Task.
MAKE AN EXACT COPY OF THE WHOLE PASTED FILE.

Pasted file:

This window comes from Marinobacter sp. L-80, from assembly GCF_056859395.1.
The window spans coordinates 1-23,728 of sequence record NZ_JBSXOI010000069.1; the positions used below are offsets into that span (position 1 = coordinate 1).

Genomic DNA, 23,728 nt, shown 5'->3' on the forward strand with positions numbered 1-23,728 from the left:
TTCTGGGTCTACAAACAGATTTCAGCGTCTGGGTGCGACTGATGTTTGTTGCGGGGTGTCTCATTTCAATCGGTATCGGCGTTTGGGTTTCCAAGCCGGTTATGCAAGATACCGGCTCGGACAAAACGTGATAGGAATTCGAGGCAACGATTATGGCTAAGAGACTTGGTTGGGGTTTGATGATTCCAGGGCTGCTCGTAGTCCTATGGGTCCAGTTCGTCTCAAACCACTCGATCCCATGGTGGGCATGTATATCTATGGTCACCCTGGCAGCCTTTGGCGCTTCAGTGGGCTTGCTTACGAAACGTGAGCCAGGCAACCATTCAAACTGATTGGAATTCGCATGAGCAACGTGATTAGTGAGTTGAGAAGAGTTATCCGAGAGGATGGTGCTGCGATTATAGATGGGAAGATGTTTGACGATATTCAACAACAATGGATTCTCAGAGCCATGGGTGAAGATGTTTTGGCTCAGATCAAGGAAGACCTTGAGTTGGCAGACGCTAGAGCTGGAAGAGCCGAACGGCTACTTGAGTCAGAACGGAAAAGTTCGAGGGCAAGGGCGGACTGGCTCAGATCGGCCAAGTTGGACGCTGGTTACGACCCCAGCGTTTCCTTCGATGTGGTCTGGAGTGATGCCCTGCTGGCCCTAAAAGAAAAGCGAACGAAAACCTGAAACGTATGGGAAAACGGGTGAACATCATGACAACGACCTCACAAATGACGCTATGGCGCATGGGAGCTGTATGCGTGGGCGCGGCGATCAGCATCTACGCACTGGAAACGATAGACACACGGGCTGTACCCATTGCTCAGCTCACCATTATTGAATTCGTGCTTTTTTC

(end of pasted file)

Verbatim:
This window comes from Marinobacter sp. L-80, from assembly GCF_056859395.1.
The window spans coordinates 1-23,728 of sequence record NZ_JBSXOI010000069.1; the positions used below are offsets into that span (position 1 = coordinate 1).

Genomic DNA, 23,728 nt, shown 5'->3' on the forward strand with positions numbered 1-23,728 from the left:
TTCTGGGTCTACAAACAGATTTCAGCGTCTGGGTGCGACTGATGTTTGTTGCGGGGTGTCTCATTTCAATCGGTATCGGCGTTTGGGTTTCCAAGCCGGTTATGCAAGATACCGGCTCGGACAAAACGTGATAGGAATTCGAGGCAACGATTATGGCTAAGAGACTTGGTTGGGGTTTGATGATTCCAGGGCTGCTCGTAGTCCTATGGGTCCAGTTCGTCTCAAACCACTCGATCCCATGGTGGGCATGTATATCTATGGTCACCCTGGCAGCCTTTGGCGCTTCAGTGGGCTTGCTTACGAAACGTGAGCCAGGCAACCATTCAAACTGATTGGAATTCGCATGAGCAACGTGATTAGTGAGTTGAGAAGAGTTATCCGAGAGGATGGTGCTGCGATTATAGATGGGAAGATGTTTGACGATATTCAACAACAATGGATTCTCAGAGCCATGGGTGAAGATGTTTTGGCTCAGATCAAGGAAGACCTTGAGTTGGCAGACGCTAGAGCTGGAAGAGCCGAACGGCTACTTGAGTCAGAACGGAAAAGTTCGAGGGCAAGGGCGGACTGGCTCAGATCGGCCAAGTTGGACGCTGGTTACGACCCCAGCGTTTCCTTCGATGTGGTCTGGAGTGATGCCCTGCTGGCCCTAAAAGAAAAGCGAACGAAAACCTGAAACGTATGGGAAAACGGGTGAACATCATGACAACGACCTCACAAATGACGCTATGGCGCATGGGAGCTGTATGCGTGGGCGCGGCGATCAGCATCTACGCACTGGAAACGATAGACACACGGGCTGTACCCATTGCTCAGCTCACCATTATTGAATTCGTGCTTTTTTC